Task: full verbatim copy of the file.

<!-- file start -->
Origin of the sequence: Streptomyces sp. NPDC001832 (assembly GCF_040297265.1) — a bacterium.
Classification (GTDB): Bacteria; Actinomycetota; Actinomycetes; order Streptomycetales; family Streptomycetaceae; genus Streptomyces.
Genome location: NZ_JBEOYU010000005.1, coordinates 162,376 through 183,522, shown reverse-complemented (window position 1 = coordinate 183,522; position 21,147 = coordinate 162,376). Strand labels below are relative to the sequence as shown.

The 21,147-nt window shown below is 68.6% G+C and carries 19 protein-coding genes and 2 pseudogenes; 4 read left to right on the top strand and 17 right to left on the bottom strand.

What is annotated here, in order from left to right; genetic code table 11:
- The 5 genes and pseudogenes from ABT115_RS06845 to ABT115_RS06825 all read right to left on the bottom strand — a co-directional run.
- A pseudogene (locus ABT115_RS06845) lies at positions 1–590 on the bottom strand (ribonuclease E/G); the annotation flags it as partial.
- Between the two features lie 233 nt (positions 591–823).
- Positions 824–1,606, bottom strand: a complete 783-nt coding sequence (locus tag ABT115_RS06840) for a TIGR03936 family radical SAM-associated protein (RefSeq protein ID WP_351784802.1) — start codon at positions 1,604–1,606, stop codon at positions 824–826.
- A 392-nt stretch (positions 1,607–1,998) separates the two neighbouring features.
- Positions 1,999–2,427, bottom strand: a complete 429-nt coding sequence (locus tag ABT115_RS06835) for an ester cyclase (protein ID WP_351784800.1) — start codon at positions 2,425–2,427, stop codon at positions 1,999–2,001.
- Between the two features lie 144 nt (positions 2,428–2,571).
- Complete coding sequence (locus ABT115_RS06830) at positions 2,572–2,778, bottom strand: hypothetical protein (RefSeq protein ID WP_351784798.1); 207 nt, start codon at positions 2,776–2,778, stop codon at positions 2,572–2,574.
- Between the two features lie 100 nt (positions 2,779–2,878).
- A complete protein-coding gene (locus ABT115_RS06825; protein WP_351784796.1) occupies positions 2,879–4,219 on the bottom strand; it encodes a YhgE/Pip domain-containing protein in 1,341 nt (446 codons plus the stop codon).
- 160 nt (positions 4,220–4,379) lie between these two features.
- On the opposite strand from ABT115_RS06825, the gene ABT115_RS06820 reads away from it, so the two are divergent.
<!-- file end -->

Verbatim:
Origin of the sequence: Streptomyces sp. NPDC001832 (assembly GCF_040297265.1) — a bacterium.
Classification (GTDB): Bacteria; Actinomycetota; Actinomycetes; order Streptomycetales; family Streptomycetaceae; genus Streptomyces.
Genome location: NZ_JBEOYU010000005.1, coordinates 162,376 through 183,522, shown reverse-complemented (window position 1 = coordinate 183,522; position 21,147 = coordinate 162,376). Strand labels below are relative to the sequence as shown.

The 21,147-nt window shown below is 68.6% G+C and carries 19 protein-coding genes and 2 pseudogenes; 4 read left to right on the top strand and 17 right to left on the bottom strand.

What is annotated here, in order from left to right; genetic code table 11:
- The 5 genes and pseudogenes from ABT115_RS06845 to ABT115_RS06825 all read right to left on the bottom strand — a co-directional run.
- A pseudogene (locus ABT115_RS06845) lies at positions 1–590 on the bottom strand (ribonuclease E/G); the annotation flags it as partial.
- Between the two features lie 233 nt (positions 591–823).
- Positions 824–1,606, bottom strand: a complete 783-nt coding sequence (locus tag ABT115_RS06840) for a TIGR03936 family radical SAM-associated protein (RefSeq protein ID WP_351784802.1) — start codon at positions 1,604–1,606, stop codon at positions 824–826.
- A 392-nt stretch (positions 1,607–1,998) separates the two neighbouring features.
- Positions 1,999–2,427, bottom strand: a complete 429-nt coding sequence (locus tag ABT115_RS06835) for an ester cyclase (protein ID WP_351784800.1) — start codon at positions 2,425–2,427, stop codon at positions 1,999–2,001.
- Between the two features lie 144 nt (positions 2,428–2,571).
- Complete coding sequence (locus ABT115_RS06830) at positions 2,572–2,778, bottom strand: hypothetical protein (RefSeq protein ID WP_351784798.1); 207 nt, start codon at positions 2,776–2,778, stop codon at positions 2,572–2,574.
- Between the two features lie 100 nt (positions 2,779–2,878).
- A complete protein-coding gene (locus ABT115_RS06825; protein WP_351784796.1) occupies positions 2,879–4,219 on the bottom strand; it encodes a YhgE/Pip domain-containing protein in 1,341 nt (446 codons plus the stop codon).
- 160 nt (positions 4,220–4,379) lie between these two features.
- On the opposite strand from ABT115_RS06825, the gene ABT115_RS06820 reads away from it, so the two are divergent.